Melbourne and Sydney lead the way with strategic plans at ground zero

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Despite ongoing uncertainty around Australia’s Renewable Energy Target (RET) it seems that both the Melbourne and Sydney City Councils are remaining steadfast in their resolve to radically reduce the cities overall carbon emissions over the next five to ten years.

The two largest Australian cities are set to achieve this through a combination of increasing renewables and switching to lower carbon intensive energy sources, as well as designing more energy efficient buildings, using LED lighting systems, installing solar panels, and an increased focus on urbanisation.

Melbourne is aiming to reach zero net emissions by 2020 and for the municipality to be sourcing 25 per cent of its electricity from renewable energy by 2018 – a goal that the Council stresses will only be possible through working collaboratively with business, government and research groups at the local, business and government levels.

In the long term, the City would like to see all of its electricity derived from renewable sources.

“We are aiming for 25 per cent renewable energy for Melbourne by 2018,” said City of Melbourne Councillor Cr Wood. “This is an ambitious target but with commitment to alternative sources such as wind and solar in particular, this target is within reach.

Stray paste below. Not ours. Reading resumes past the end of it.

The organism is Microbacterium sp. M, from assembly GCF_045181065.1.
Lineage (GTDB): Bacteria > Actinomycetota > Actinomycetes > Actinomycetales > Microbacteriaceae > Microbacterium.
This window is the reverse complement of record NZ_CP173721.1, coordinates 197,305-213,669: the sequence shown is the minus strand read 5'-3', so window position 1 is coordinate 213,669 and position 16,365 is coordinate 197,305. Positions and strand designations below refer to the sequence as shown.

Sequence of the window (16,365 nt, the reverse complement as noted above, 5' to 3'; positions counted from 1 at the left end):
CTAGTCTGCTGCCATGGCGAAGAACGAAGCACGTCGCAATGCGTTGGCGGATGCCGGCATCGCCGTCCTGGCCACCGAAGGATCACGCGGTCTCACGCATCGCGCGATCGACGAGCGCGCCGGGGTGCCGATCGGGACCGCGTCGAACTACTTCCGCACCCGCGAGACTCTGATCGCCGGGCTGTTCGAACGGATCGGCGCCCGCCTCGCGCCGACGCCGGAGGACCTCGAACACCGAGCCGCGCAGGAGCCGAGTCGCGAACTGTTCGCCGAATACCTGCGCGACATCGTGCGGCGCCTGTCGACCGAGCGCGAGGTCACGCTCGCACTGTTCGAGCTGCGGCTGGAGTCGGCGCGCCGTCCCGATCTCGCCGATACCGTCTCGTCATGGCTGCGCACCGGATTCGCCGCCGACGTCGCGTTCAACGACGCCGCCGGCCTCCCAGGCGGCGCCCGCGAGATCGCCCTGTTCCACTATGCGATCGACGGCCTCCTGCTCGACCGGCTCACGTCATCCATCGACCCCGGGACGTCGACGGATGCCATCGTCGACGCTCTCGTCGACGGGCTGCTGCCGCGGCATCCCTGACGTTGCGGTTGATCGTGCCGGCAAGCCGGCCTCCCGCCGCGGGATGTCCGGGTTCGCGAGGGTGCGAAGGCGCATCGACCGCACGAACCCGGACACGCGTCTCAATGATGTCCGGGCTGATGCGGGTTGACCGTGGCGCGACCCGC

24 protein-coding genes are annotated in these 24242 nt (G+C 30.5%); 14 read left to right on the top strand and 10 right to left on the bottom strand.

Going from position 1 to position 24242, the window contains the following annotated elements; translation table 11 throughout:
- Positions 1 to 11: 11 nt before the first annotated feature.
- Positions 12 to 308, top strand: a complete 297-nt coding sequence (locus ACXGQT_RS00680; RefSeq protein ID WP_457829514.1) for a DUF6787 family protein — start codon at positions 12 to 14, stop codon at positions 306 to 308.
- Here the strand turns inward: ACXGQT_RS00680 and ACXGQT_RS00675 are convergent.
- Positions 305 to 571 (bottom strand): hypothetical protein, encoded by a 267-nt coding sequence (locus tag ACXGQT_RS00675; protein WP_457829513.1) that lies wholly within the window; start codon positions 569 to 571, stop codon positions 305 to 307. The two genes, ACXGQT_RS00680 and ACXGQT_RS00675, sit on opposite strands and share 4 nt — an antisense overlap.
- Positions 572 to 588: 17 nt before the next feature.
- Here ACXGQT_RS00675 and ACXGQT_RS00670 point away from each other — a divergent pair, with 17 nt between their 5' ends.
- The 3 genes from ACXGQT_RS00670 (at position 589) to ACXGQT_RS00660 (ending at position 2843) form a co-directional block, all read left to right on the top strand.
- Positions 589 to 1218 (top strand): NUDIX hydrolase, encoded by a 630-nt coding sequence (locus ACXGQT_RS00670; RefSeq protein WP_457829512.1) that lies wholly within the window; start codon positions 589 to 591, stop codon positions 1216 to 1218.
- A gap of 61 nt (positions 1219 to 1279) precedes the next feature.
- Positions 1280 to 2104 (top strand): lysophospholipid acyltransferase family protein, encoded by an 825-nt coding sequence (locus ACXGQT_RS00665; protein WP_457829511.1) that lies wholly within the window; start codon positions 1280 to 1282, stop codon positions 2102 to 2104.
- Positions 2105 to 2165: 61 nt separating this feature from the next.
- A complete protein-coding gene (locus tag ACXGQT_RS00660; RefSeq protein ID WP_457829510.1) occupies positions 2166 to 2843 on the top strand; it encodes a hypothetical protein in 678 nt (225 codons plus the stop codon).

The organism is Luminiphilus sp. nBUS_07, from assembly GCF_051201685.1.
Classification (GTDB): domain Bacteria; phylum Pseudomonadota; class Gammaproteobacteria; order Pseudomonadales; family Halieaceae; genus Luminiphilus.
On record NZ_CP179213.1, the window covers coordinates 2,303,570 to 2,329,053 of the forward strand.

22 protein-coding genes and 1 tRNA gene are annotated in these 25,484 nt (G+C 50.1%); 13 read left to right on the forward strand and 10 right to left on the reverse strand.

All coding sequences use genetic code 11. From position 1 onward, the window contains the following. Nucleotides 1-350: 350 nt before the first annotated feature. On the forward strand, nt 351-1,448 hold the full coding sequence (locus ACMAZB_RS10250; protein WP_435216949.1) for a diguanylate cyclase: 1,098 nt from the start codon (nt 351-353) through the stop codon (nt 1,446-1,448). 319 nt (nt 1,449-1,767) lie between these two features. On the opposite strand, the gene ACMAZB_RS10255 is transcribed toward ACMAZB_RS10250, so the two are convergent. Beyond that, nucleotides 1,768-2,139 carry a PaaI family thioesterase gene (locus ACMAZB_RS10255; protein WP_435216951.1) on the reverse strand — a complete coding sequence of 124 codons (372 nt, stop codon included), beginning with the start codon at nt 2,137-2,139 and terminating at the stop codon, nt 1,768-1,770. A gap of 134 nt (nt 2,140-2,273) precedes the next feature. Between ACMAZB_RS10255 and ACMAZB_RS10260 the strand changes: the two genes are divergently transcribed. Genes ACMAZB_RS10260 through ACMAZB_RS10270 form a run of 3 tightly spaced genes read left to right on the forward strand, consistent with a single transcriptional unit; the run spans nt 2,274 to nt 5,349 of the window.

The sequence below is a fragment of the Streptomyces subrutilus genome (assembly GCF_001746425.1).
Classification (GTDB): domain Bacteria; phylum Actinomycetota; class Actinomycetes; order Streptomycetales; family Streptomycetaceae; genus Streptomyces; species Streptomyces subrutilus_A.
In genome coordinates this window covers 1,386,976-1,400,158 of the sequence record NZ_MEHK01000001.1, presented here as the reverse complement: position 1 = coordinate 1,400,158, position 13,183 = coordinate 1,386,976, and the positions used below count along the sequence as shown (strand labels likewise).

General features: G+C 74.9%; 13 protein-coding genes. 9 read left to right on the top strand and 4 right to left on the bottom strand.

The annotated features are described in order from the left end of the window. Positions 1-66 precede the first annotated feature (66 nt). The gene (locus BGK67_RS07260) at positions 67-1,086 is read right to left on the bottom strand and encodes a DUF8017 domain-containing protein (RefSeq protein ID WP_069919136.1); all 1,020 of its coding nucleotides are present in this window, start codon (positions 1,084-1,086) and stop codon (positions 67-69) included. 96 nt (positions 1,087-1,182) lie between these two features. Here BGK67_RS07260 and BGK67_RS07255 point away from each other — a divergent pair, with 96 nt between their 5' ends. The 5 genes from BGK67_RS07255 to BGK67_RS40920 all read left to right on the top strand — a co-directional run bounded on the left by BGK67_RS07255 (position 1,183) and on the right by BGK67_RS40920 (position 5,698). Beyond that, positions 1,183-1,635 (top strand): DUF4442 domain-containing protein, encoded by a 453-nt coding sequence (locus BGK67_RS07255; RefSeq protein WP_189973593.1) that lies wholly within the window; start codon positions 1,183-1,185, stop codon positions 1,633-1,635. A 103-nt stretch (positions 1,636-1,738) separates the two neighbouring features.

“The role of the City of Melbourne is to lead by example and to promote and facilitate opportunities with both the private and public sectors. We are committed to working with commercial and residential building owners, transport providers and energy suppliers to tackle emissions.”

Meanwhile in Sydney, the City of Sydney is aiming to cut its carbon emissions by 70 per cent by 2030. The City is replacing street lights with LEDs, retrofitting buildings for water, waste and energy efficiency and installing solar across its buildings. 

The City of Sydney’s renewable energy master plan shows how 30 per cent of the city’s electricity can come from carbon-free energy such as wind and solar power, and 70 per cent from trigeneration using renewable gas from waste.

Both Melbourne and Sydney City Councils are strong supporters of the Renewable Energy Target and have said that their emission reduction goals will be more difficult to achieve were the RET scrapped by the Federal government.

Melbourne Cr Wood says he is vehemently opposed to any relaxing of the renewable energy target – noting its done “wonderful things in terms of renewable energy investment.”

Sydney’s Lord Mayor Clover Moore takes a similar view, noting that foot-dragging at the Federal level will not dampen her own Councils resolve. “It’s much better if the national government is also committed to taking action on climate change,” she said. “I think it’s really incumbent upon city leaders to commit to taking this action and follow through on it,” she said.

Moore has not been shy in criticising the lack of support for her sustainability initiatives from the Federal government. In a recent Press Club address she contrasted local government actions with what she calls the ‘head in the sand, business as usual politics of our state and federal governments in Australia.’

Owing to the disconnect between levels of government, she says, cities are forced to “go it alone” on environmental issues. “Actions of cities can have a flow-on effect to the rest of the nation,” she said.

This article first published at Solar Council Solar Progress website

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